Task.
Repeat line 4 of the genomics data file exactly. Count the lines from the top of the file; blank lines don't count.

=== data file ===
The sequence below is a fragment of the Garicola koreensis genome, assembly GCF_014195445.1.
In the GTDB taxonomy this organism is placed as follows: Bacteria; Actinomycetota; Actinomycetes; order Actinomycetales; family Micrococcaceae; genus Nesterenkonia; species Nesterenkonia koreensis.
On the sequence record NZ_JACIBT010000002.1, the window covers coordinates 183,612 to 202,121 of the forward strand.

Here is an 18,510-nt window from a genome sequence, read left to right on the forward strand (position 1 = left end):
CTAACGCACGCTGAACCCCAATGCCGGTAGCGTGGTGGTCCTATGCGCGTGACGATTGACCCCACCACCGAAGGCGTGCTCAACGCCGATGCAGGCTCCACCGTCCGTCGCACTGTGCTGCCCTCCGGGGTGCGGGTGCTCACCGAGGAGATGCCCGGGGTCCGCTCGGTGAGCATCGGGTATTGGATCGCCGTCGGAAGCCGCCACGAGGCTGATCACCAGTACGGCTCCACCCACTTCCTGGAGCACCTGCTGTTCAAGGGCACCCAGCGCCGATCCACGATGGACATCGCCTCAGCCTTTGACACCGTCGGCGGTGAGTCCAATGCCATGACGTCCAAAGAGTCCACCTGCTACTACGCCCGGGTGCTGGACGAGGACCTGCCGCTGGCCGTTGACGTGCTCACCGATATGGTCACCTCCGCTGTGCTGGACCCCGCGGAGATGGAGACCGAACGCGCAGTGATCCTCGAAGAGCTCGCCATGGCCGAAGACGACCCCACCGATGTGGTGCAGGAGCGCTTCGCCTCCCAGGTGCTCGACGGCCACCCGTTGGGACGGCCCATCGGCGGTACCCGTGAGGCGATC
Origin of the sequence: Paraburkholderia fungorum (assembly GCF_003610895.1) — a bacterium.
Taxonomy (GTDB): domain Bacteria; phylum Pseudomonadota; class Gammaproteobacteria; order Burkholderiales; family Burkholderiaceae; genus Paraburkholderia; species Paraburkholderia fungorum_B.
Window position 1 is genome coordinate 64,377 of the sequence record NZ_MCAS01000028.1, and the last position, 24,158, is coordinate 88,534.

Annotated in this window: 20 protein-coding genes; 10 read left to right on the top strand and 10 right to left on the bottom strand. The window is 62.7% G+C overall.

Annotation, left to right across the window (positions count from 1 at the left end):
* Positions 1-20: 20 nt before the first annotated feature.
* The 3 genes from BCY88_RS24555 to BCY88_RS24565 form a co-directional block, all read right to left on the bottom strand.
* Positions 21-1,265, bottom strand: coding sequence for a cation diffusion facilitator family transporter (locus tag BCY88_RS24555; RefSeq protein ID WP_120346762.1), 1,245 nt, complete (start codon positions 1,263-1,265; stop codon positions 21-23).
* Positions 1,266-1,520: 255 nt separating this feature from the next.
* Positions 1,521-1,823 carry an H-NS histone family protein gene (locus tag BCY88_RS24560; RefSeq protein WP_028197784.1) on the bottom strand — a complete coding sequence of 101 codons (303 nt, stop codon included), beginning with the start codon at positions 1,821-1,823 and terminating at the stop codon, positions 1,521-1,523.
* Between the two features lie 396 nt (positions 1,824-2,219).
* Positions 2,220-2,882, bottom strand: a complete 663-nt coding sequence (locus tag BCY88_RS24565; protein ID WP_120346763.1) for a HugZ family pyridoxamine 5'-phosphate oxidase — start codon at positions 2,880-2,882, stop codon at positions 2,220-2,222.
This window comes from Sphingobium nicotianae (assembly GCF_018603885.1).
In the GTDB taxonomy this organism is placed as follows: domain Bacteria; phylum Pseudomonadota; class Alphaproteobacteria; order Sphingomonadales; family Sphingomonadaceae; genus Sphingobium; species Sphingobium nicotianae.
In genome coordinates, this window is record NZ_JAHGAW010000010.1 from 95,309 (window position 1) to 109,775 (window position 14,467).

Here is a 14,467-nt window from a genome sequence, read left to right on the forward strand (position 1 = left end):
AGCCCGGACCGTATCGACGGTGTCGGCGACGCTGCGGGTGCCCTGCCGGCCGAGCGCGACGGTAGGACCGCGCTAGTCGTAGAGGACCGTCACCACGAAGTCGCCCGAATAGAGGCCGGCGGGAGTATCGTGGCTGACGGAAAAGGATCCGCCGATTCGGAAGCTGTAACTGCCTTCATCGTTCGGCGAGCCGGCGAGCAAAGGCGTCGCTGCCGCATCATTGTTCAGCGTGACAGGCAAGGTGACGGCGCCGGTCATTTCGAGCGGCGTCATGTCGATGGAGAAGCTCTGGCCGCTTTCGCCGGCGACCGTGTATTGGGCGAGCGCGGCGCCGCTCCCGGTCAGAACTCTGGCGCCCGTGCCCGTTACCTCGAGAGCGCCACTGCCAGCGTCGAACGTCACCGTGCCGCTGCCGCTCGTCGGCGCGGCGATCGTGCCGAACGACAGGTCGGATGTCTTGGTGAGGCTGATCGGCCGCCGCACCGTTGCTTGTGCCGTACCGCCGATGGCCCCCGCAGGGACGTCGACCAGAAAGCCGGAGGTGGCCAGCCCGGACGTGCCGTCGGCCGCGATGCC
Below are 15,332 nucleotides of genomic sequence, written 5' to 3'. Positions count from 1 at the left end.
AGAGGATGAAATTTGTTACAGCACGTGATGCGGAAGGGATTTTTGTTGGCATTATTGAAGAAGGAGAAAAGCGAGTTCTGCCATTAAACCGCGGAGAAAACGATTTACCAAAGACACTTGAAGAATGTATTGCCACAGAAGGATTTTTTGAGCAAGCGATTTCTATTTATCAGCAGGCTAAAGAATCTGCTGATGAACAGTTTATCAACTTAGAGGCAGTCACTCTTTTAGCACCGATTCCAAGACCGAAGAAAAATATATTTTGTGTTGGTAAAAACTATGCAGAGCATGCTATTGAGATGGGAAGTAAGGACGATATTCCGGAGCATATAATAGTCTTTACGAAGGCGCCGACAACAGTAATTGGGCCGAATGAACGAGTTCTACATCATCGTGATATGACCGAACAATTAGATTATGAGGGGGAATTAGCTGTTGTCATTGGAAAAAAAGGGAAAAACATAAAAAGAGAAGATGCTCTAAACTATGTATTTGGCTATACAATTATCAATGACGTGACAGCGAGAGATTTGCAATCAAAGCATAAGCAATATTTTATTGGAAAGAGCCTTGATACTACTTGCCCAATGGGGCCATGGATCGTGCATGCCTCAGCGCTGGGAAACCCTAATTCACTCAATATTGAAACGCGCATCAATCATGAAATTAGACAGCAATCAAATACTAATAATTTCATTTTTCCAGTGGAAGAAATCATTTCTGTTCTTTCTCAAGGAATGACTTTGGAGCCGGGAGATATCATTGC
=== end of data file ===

Here is an 18,510-nt window from a genome sequence, read left to right on the forward strand (position 1 = left end):